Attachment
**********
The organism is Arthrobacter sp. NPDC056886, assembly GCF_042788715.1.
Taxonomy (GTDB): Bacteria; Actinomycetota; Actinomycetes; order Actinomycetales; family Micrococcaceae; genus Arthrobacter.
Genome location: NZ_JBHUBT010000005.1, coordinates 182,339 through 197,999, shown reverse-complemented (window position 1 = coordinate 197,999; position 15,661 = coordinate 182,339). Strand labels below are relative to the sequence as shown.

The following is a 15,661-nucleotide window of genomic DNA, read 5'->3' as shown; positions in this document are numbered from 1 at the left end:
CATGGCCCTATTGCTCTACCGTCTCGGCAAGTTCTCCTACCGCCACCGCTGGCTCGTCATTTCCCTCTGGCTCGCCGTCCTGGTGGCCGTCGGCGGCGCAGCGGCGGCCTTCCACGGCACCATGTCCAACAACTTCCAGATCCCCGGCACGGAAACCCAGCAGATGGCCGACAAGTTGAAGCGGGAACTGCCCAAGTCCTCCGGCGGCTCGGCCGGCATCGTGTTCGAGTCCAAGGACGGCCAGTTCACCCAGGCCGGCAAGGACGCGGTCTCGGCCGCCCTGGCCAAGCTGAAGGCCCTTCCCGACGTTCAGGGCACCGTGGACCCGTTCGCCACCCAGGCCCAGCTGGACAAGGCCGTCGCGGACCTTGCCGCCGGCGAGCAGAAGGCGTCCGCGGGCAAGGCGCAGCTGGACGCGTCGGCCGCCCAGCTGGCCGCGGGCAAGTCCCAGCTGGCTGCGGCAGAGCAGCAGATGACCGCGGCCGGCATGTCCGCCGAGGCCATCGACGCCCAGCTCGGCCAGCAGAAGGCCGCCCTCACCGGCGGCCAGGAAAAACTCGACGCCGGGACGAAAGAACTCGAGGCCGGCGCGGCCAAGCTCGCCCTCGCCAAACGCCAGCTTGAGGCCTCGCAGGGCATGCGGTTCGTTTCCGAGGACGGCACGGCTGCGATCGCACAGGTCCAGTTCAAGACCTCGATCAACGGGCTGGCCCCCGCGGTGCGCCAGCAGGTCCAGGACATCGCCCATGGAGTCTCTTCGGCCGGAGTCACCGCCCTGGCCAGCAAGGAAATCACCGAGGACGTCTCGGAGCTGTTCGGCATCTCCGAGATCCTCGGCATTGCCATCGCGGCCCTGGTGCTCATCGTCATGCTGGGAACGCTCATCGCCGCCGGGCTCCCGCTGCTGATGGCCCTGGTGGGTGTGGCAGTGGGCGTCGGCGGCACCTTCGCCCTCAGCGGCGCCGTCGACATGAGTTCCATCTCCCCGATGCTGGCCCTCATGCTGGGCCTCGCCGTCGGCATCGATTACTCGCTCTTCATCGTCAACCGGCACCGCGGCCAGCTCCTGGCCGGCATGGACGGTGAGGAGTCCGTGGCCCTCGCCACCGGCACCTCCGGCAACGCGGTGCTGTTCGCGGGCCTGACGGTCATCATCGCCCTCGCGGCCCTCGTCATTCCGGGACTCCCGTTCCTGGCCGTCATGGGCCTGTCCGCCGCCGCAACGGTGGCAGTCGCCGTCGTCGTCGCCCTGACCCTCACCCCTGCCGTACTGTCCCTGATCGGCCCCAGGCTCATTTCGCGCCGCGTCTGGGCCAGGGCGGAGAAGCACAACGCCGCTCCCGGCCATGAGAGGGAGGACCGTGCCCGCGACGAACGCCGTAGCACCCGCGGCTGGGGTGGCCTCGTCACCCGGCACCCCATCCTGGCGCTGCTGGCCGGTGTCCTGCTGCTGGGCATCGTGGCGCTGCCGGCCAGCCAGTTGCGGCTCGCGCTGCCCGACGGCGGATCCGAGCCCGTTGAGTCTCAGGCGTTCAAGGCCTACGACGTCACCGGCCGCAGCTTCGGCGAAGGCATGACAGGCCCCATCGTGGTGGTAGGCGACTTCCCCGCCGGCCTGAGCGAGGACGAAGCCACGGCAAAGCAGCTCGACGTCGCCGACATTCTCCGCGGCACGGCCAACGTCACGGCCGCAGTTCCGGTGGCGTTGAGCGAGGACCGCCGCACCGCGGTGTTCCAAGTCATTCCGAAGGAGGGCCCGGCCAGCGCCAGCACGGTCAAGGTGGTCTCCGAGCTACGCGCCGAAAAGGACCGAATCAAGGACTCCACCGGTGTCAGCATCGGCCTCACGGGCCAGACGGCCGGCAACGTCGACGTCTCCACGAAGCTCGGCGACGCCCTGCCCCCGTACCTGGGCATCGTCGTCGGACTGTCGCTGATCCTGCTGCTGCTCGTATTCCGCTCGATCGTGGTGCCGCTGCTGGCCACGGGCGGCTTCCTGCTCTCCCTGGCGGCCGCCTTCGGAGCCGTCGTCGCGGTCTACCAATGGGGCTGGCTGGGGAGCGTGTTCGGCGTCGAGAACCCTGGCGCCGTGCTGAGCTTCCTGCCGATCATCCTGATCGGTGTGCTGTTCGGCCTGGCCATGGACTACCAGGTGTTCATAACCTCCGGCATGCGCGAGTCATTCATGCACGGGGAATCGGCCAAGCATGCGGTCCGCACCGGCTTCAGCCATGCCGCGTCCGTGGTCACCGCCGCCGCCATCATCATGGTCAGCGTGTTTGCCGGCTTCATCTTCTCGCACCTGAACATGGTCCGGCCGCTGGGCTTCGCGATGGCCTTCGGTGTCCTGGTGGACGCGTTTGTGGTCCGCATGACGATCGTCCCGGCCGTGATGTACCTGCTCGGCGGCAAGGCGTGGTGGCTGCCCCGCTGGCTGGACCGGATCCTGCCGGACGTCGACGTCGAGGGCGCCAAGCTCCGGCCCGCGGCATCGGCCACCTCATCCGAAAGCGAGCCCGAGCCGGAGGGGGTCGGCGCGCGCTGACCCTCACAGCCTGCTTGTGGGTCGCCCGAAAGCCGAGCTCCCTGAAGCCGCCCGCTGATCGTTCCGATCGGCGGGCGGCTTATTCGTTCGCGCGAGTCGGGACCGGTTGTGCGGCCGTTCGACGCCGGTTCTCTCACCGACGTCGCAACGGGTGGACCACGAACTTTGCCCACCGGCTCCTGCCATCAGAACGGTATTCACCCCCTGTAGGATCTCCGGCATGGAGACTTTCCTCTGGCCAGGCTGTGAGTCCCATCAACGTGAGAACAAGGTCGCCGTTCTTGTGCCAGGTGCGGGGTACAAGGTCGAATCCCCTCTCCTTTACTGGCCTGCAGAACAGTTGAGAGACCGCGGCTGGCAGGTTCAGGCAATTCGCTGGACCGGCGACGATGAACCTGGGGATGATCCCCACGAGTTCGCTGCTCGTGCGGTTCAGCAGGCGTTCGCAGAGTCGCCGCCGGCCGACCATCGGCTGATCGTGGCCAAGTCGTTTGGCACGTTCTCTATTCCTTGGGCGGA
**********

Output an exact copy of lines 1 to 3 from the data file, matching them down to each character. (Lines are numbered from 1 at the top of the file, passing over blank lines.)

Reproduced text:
The organism is Arthrobacter sp. NPDC056886, assembly GCF_042788715.1.
Taxonomy (GTDB): Bacteria; Actinomycetota; Actinomycetes; order Actinomycetales; family Micrococcaceae; genus Arthrobacter.
Genome location: NZ_JBHUBT010000005.1, coordinates 182,339 through 197,999, shown reverse-complemented (window position 1 = coordinate 197,999; position 15,661 = coordinate 182,339). Strand labels below are relative to the sequence as shown.